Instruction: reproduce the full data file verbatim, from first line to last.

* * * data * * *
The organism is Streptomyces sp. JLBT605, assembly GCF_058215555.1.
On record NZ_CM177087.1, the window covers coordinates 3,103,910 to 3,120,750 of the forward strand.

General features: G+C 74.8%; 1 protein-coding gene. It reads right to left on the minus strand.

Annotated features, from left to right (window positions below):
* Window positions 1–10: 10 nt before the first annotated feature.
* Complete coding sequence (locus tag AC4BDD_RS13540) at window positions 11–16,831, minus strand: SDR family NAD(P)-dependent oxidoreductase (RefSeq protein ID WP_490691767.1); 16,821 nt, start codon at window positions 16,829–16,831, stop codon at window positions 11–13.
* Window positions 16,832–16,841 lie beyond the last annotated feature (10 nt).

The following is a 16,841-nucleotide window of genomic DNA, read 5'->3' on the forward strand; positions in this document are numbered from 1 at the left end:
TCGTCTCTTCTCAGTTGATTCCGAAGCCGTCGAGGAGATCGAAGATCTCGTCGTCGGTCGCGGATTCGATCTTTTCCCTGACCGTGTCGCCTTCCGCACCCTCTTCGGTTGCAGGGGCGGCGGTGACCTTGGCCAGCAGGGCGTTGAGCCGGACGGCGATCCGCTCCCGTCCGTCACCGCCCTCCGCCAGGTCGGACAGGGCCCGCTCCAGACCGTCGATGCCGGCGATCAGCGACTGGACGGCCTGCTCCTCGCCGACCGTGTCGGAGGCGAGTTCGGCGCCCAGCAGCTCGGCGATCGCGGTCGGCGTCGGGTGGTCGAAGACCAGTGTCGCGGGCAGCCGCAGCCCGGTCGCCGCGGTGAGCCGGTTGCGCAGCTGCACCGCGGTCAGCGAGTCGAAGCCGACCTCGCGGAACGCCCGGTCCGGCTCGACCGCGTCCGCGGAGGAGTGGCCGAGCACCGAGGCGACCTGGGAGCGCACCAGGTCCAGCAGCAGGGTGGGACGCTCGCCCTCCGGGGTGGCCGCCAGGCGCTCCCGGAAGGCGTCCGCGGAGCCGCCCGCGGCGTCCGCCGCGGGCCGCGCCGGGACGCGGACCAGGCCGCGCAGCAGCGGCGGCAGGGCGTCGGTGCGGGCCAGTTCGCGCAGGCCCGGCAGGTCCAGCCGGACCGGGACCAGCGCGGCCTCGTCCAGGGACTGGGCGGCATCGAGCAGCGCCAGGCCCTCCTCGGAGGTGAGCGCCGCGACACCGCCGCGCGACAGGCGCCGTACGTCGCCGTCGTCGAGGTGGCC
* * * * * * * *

The organism is Streptomyces sp. JLBT605, assembly GCF_058215555.1.
On record NZ_CM177087.1, the window covers coordinates 3,103,910 to 3,120,750 of the forward strand.

General features: G+C 74.8%; 1 protein-coding gene. It reads right to left on the minus strand.

Annotated features, from left to right (window positions below):
* Window positions 1–10: 10 nt before the first annotated feature.
* Complete coding sequence (locus tag AC4BDD_RS13540) at window positions 11–16,831, minus strand: SDR family NAD(P)-dependent oxidoreductase (RefSeq protein ID WP_490691767.1); 16,821 nt, start codon at window positions 16,829–16,831, stop codon at window positions 11–13.
* Window positions 16,832–16,841 lie beyond the last annotated feature (10 nt).

The following is a 16,841-nucleotide window of genomic DNA, read 5'->3' on the forward strand; positions in this document are numbered from 1 at the left end:
TCGTCTCTTCTCAGTTGATTCCGAAGCCGTCGAGGAGATCGAAGATCTCGTCGTCGGTCGCGGATTCGATCTTTTCCCTGACCGTGTCGCCTTCCGCACCCTCTTCGGTTGCAGGGGCGGCGGTGACCTTGGCCAGCAGGGCGTTGAGCCGGACGGCGATCCGCTCCCGTCCGTCACCGCCCTCCGCCAGGTCGGACAGGGCCCGCTCCAGACCGTCGATGCCGGCGATCAGCGACTGGACGGCCTGCTCCTCGCCGACCGTGTCGGAGGCGAGTTCGGCGCCCAGCAGCTCGGCGATCGCGGTCGGCGTCGGGTGGTCGAAGACCAGTGTCGCGGGCAGCCGCAGCCCGGTCGCCGCGGTGAGCCGGTTGCGCAGCTGCACCGCGGTCAGCGAGTCGAAGCCGACCTCGCGGAACGCCCGGTCCGGCTCGACCGCGTCCGCGGAGGAGTGGCCGAGCACCGAGGCGACCTGGGAGCGCACCAGGTCCAGCAGCAGGGTGGGACGCTCGCCCTCCGGGGTGGCCGCCAGGCGCTCCCGGAAGGCGTCCGCGGAGCCGCCCGCGGCGTCCGCCGCGGGCCGCGCCGGGACGCGGACCAGGCCGCGCAGCAGCGGCGGCAGGGCGTCGGTGCGGGCCAGTTCGCGCAGGCCCGGCAGGTCCAGCCGGACCGGGACCAGCGCGGCCTCGTCCAGGGACTGGGCGGCATCGAGCAGCGCCAGGCCCTCCTCGGAGGTGAGCGCCGCGACACCGCCGCGCGACAGGCGCCGTACGTCGCCGTCGTCGAGGTGGCC